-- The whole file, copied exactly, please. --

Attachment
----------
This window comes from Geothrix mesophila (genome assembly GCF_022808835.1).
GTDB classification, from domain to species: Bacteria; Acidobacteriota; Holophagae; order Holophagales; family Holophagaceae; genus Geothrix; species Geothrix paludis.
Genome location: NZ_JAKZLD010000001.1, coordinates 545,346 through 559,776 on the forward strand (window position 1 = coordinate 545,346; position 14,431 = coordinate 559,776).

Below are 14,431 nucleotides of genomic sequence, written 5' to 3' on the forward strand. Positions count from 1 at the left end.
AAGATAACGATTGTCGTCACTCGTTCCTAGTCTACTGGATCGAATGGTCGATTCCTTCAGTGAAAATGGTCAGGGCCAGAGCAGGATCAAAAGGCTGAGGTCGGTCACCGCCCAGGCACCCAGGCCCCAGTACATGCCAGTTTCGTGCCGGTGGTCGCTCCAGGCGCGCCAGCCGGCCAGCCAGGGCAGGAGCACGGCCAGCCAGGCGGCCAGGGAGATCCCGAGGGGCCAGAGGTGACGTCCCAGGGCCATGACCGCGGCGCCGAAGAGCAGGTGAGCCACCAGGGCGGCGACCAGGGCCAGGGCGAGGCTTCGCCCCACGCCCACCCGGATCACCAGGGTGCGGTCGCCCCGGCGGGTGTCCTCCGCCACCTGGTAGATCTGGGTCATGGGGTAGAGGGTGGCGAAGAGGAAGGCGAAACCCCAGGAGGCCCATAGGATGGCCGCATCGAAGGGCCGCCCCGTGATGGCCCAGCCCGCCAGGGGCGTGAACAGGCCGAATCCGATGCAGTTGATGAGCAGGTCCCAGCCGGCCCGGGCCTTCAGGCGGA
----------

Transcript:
This window comes from Geothrix mesophila (genome assembly GCF_022808835.1).
GTDB classification, from domain to species: Bacteria; Acidobacteriota; Holophagae; order Holophagales; family Holophagaceae; genus Geothrix; species Geothrix paludis.
Genome location: NZ_JAKZLD010000001.1, coordinates 545,346 through 559,776 on the forward strand (window position 1 = coordinate 545,346; position 14,431 = coordinate 559,776).

Below are 14,431 nucleotides of genomic sequence, written 5' to 3' on the forward strand. Positions count from 1 at the left end.
AAGATAACGATTGTCGTCACTCGTTCCTAGTCTACTGGATCGAATGGTCGATTCCTTCAGTGAAAATGGTCAGGGCCAGAGCAGGATCAAAAGGCTGAGGTCGGTCACCGCCCAGGCACCCAGGCCCCAGTACATGCCAGTTTCGTGCCGGTGGTCGCTCCAGGCGCGCCAGCCGGCCAGCCAGGGCAGGAGCACGGCCAGCCAGGCGGCCAGGGAGATCCCGAGGGGCCAGAGGTGACGTCCCAGGGCCATGACCGCGGCGCCGAAGAGCAGGTGAGCCACCAGGGCGGCGACCAGGGCCAGGGCGAGGCTTCGCCCCACGCCCACCCGGATCACCAGGGTGCGGTCGCCCCGGCGGGTGTCCTCCGCCACCTGGTAGATCTGGGTCATGGGGTAGAGGGTGGCGAAGAGGAAGGCGAAACCCCAGGAGGCCCATAGGATGGCCGCATCGAAGGGCCGCCCCGTGATGGCCCAGCCCGCCAGGGGCGTGAACAGGCCGAATCCGATGCAGTTGATGAGCAGGTCCCAGCCGGCCCGGGCCTTCAGGCGGA